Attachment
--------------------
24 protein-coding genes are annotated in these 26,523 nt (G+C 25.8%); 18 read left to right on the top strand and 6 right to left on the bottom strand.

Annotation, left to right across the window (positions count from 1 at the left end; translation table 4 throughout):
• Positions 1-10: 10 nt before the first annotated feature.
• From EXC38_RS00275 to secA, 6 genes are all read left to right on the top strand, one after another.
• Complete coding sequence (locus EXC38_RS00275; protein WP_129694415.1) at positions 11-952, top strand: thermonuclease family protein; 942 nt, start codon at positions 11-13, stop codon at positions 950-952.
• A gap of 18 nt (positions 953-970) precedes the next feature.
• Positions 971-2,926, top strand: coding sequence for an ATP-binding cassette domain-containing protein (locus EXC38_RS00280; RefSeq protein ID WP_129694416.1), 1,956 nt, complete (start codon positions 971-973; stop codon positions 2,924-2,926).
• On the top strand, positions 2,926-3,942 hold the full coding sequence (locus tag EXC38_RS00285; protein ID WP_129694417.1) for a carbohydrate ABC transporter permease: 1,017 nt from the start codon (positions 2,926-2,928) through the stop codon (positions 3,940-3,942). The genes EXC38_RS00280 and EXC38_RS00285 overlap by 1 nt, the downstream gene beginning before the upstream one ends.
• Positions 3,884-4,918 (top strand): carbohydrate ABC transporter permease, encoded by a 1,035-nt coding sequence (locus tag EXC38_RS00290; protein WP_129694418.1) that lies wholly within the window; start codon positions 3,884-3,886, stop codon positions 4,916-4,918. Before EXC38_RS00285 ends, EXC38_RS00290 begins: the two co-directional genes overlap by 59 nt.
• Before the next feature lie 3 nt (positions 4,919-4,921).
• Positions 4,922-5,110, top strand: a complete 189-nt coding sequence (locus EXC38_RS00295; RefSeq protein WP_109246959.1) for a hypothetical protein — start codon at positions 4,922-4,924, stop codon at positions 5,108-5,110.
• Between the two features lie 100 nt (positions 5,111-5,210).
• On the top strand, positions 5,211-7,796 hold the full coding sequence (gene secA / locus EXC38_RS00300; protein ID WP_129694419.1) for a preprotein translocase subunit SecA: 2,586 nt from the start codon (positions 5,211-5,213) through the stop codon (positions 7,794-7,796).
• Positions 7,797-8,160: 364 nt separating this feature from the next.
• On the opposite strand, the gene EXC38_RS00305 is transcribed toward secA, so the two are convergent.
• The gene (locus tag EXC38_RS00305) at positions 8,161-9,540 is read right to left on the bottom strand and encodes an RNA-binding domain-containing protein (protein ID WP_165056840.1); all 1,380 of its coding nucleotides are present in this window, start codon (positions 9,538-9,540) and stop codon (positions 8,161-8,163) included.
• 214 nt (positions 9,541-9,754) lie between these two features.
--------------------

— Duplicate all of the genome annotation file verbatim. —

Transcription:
24 protein-coding genes are annotated in these 26,523 nt (G+C 25.8%); 18 read left to right on the top strand and 6 right to left on the bottom strand.

Annotation, left to right across the window (positions count from 1 at the left end; translation table 4 throughout):
• Positions 1-10: 10 nt before the first annotated feature.
• From EXC38_RS00275 to secA, 6 genes are all read left to right on the top strand, one after another.
• Complete coding sequence (locus EXC38_RS00275; protein WP_129694415.1) at positions 11-952, top strand: thermonuclease family protein; 942 nt, start codon at positions 11-13, stop codon at positions 950-952.
• A gap of 18 nt (positions 953-970) precedes the next feature.
• Positions 971-2,926, top strand: coding sequence for an ATP-binding cassette domain-containing protein (locus EXC38_RS00280; RefSeq protein ID WP_129694416.1), 1,956 nt, complete (start codon positions 971-973; stop codon positions 2,924-2,926).
• On the top strand, positions 2,926-3,942 hold the full coding sequence (locus tag EXC38_RS00285; protein ID WP_129694417.1) for a carbohydrate ABC transporter permease: 1,017 nt from the start codon (positions 2,926-2,928) through the stop codon (positions 3,940-3,942). The genes EXC38_RS00280 and EXC38_RS00285 overlap by 1 nt, the downstream gene beginning before the upstream one ends.
• Positions 3,884-4,918 (top strand): carbohydrate ABC transporter permease, encoded by a 1,035-nt coding sequence (locus tag EXC38_RS00290; protein WP_129694418.1) that lies wholly within the window; start codon positions 3,884-3,886, stop codon positions 4,916-4,918. Before EXC38_RS00285 ends, EXC38_RS00290 begins: the two co-directional genes overlap by 59 nt.
• Before the next feature lie 3 nt (positions 4,919-4,921).
• Positions 4,922-5,110, top strand: a complete 189-nt coding sequence (locus EXC38_RS00295; RefSeq protein WP_109246959.1) for a hypothetical protein — start codon at positions 4,922-4,924, stop codon at positions 5,108-5,110.
• Between the two features lie 100 nt (positions 5,111-5,210).
• On the top strand, positions 5,211-7,796 hold the full coding sequence (gene secA / locus EXC38_RS00300; protein ID WP_129694419.1) for a preprotein translocase subunit SecA: 2,586 nt from the start codon (positions 5,211-5,213) through the stop codon (positions 7,794-7,796).
• Positions 7,797-8,160: 364 nt separating this feature from the next.
• On the opposite strand, the gene EXC38_RS00305 is transcribed toward secA, so the two are convergent.
• The gene (locus tag EXC38_RS00305) at positions 8,161-9,540 is read right to left on the bottom strand and encodes an RNA-binding domain-containing protein (protein ID WP_165056840.1); all 1,380 of its coding nucleotides are present in this window, start codon (positions 9,538-9,540) and stop codon (positions 8,161-8,163) included.
• 214 nt (positions 9,541-9,754) lie between these two features.